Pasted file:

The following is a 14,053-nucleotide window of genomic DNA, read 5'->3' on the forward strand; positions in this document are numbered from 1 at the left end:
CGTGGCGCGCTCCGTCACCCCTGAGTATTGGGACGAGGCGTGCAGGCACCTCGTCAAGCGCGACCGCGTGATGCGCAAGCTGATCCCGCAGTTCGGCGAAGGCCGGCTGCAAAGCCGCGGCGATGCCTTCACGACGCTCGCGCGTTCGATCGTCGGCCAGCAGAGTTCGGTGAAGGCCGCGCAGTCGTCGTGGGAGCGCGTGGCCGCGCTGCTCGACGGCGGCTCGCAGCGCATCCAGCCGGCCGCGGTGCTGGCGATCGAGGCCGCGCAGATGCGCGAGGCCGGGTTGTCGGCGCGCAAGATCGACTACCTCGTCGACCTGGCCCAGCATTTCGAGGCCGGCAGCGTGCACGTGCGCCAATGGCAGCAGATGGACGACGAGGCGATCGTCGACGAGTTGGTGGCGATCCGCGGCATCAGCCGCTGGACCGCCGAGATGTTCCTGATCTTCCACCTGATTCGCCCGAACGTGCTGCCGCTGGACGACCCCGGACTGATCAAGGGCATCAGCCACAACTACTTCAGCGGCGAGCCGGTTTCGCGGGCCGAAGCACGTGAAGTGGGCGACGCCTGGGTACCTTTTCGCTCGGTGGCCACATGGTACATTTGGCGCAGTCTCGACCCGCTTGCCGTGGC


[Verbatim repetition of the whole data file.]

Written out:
The following is a 14,053-nucleotide window of genomic DNA, read 5'->3' on the forward strand; positions in this document are numbered from 1 at the left end:
CGTGGCGCGCTCCGTCACCCCTGAGTATTGGGACGAGGCGTGCAGGCACCTCGTCAAGCGCGACCGCGTGATGCGCAAGCTGATCCCGCAGTTCGGCGAAGGCCGGCTGCAAAGCCGCGGCGATGCCTTCACGACGCTCGCGCGTTCGATCGTCGGCCAGCAGAGTTCGGTGAAGGCCGCGCAGTCGTCGTGGGAGCGCGTGGCCGCGCTGCTCGACGGCGGCTCGCAGCGCATCCAGCCGGCCGCGGTGCTGGCGATCGAGGCCGCGCAGATGCGCGAGGCCGGGTTGTCGGCGCGCAAGATCGACTACCTCGTCGACCTGGCCCAGCATTTCGAGGCCGGCAGCGTGCACGTGCGCCAATGGCAGCAGATGGACGACGAGGCGATCGTCGACGAGTTGGTGGCGATCCGCGGCATCAGCCGCTGGACCGCCGAGATGTTCCTGATCTTCCACCTGATTCGCCCGAACGTGCTGCCGCTGGACGACCCCGGACTGATCAAGGGCATCAGCCACAACTACTTCAGCGGCGAGCCGGTTTCGCGGGCCGAAGCACGTGAAGTGGGCGACGCCTGGGTACCTTTTCGCTCGGTGGCCACATGGTACATTTGGCGCAGTCTCGACCCGCTTGCCGTGGC